Although Lucas was left exhausted by the process of making the drama American Graffiti(1972), he continued to think about ideas for a space fantasy epic while that film was in post-production. Star Wars legend tells us that the names of two now famous characters - R2-D2 ("Reel 2, Dialogue 2") and Wookiee - came during the latter stages of American Graffiti's making.
Made on a tiny budget, coming-of-age drama American Graffitiwas a huge box-office hit, and was nominated for five Oscars. It was that unexpected success which would ultimately give Lucas the creative latitude to make something as risky (and potentially expensive) as Star Wars.
Lucas' ideas first took shape in The Journal of The Whills. Less than two pages long, and yet to be officially published in full, it introduced a warrior named Mace Windy and a character called Chuiee Two Thorpe being trained as a Jedi-Templar. Even at this early stage, some of the names that would appear in Lucas'Star Wars films had already made their first appearances.
By May 1973, Lucas had worked up a synopsis for something called The Star Wars. Although influenced by such writers as Frank Herbert (writer of Dune) and EE "Doc" Smith, as well as old Flash Gordon matinee serials, The Star Wars' primary influence was Akira Kurosawa's 1958 film The Hidden Fortress. In fact, Lucas' approach to The Hidden Fortresswasn't unlike The Magnificent Seven, the Western based on Kurosawa's Seven Samurai. Lucas took The Hidden Fortress' story, about a princess and her family escaping from a more powerful rival clan, and turned it into a galactic civil war set in the 33rd century.
Nevertheless, it was this treatment that, after several unsuccessful attempts to sell the Star Wars concept to other Hollywood studios, finally found interest at 20th Century Fox. There are also signs that the elements which would one day form the big-screen Star Wars are beginning to take shape. There's an evil Empire, a giant space fortress, a general named Luke Skywalker, a planet called Yavin, and a violent confrontation in a space port cantina. As if through a haze of half-formed concepts and borrowed plot elements, something concrete was beginning to coalesce.
The Rough Draft, completed one year later in May 1974, marked another significant breakthrough for Lucas. Although still some distance from what audiences all over the world would recognize as Star Wars, it's so significant because it's the first properly completed screenplay to emerge from Lucas' typewriter. Sure, it's rough around the edges, with lengthy slabs of scene description and some odd tonal shifts, but there are signs everywhere that the pieces are beginning to move into place. The draft also marks the first appearance of the now-famous opening text crawl:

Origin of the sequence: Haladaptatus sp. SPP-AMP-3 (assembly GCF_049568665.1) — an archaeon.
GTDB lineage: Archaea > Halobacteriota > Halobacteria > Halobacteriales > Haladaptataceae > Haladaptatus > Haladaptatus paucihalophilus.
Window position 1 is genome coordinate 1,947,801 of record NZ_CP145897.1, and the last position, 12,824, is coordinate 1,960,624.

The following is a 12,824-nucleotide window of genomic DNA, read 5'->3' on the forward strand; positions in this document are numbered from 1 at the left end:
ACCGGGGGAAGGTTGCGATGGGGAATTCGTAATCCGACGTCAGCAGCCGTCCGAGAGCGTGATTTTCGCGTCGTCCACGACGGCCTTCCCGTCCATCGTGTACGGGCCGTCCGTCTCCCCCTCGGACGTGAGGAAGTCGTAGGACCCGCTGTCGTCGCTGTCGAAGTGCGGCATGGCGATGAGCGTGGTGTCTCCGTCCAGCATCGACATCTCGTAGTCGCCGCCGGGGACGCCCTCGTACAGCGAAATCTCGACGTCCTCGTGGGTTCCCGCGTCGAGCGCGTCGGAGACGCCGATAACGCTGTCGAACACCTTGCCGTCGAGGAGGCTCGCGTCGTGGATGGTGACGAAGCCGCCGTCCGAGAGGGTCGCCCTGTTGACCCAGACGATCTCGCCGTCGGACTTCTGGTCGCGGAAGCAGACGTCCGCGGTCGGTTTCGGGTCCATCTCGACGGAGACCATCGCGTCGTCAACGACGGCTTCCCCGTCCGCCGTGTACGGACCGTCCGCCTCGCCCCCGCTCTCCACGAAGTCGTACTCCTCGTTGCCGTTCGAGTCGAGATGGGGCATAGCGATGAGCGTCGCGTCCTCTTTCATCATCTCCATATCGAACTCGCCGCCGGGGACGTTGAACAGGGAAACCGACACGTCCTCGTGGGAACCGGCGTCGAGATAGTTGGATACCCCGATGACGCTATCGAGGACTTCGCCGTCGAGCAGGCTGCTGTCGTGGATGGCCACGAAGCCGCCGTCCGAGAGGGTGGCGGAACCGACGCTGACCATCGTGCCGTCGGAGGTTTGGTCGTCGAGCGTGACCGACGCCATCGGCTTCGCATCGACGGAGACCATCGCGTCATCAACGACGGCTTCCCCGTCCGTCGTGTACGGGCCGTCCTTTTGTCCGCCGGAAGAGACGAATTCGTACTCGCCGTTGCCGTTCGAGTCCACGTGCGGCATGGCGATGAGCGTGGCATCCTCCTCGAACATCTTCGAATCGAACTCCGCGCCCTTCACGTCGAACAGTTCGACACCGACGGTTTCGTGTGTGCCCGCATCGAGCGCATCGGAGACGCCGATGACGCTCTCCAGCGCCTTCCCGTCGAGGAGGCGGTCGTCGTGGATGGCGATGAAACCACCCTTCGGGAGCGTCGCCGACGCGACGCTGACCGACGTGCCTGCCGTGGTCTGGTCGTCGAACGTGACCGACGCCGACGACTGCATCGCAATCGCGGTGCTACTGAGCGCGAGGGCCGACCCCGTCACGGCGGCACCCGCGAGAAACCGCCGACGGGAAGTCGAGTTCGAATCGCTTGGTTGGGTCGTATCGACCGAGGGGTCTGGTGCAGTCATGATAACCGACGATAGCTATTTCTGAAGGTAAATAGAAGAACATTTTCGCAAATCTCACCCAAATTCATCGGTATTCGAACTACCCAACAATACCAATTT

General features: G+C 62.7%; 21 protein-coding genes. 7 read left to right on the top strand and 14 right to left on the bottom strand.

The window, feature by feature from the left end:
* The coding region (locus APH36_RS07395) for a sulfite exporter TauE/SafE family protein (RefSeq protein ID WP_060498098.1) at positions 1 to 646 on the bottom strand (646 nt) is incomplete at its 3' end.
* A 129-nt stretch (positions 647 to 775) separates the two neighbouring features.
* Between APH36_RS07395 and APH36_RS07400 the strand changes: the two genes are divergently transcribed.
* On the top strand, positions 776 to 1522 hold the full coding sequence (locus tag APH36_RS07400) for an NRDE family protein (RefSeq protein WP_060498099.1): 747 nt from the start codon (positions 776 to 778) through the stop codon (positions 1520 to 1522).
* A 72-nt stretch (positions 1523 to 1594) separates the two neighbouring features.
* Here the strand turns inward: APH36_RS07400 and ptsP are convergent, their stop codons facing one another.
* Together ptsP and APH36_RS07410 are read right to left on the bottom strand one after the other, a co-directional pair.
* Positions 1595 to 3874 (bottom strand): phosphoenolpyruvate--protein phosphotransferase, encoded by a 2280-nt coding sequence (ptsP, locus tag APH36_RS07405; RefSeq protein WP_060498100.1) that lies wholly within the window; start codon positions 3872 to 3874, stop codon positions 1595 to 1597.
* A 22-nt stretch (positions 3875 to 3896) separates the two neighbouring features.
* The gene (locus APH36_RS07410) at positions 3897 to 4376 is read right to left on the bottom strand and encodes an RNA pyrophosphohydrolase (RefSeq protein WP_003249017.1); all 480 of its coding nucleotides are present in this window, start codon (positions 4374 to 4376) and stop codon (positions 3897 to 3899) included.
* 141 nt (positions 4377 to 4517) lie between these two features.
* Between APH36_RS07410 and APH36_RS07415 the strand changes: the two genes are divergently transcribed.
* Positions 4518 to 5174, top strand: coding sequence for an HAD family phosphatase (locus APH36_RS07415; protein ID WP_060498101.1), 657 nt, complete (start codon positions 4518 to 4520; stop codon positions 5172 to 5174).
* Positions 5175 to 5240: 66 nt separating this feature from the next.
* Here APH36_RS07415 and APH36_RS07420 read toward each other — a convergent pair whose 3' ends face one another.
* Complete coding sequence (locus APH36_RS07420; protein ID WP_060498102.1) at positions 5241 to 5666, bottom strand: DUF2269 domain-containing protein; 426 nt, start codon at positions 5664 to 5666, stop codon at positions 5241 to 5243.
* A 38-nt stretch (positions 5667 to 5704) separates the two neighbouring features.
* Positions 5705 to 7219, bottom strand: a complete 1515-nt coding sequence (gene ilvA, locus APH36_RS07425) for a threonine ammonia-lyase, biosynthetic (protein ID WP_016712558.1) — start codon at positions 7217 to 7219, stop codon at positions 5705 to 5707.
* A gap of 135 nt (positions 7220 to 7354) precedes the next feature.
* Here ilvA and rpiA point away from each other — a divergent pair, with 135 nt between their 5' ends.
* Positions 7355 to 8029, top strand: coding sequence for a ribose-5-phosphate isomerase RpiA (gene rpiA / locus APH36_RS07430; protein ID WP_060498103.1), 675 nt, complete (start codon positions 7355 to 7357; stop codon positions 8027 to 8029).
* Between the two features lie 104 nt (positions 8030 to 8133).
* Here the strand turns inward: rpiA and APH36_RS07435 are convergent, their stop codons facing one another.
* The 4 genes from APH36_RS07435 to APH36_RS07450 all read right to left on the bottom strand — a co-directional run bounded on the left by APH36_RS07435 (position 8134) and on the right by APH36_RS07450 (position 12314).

"Until the recent GREAT REBELLION, the JEDI BENDU were the most feared warriors in the universe. For one hundred thousand years, generations of JEDI perfected their art as the personal bodyguards of the emperor..."
Kane Starkiller is one of the last of these Jedi Bendu. Hiding from the now evil Empire and their allies, the Sith, Starkiller lives in hiding with his two sons, 10-year-old Deak and 18-year-old Annakin, on the Fourth Moon of Utapau. AsThe Star Wars opens, the Starkillers are found by the Empire and attacked by a deadly member of the Sith. Although the Sith warrior is no match for Kane Starkiller's superior fighting skills, the villain succeeds in killing his 10-year-old son.
Their cover blown, Kane and Annakin head to Aquilae, where the fellow Jedi, general Luke Skywalker, is about to engage in a full-blown confrontation with the invading Empire and their colossal space fortress. Annakin, a talented but somewhat callow youth, must learn to master his Jedi training and help rescue Princess Leia, whom the Empire has kidnapped with a view to using her as a means of controlling the people of Aquilae.
Whether you read the original screenplay or Dark Horse's comic book adaptation, there are at least two striking things about The Rough Draft. The first is just how hard-edged it is: sure, it's a space opera, but the tone's closer to something like Dunethan a fairytale set in space. Although a little of this draft's harshness and violence remained in 1977's Star Wars - the horrifyingly casual deaths of Uncle Owen and Aunt Beru, the blood-spattered severed arm in the Mos Eisley cantina - we can only imagine what young audience members would have made of seeing a 10-year-old boy mercilessly slain by the Sith in the opening five minutes.
The second thing to note is the sheer number of characters Lucas stuffs into his 129-page script. While some are recognizable and quite likable - not least Han Solo, who's the same cynical rogue we all know and remember, despite his frog-like appearance - others are downright bewildering. There are two seasoned Jedi (Kane Starkiller and Luke Skywalker), Princess Leia's extended royal family (including two young brothers called Biggs and Windy), a young rebel spy named Whitsun, and numerous other bit-players and nefarious villains.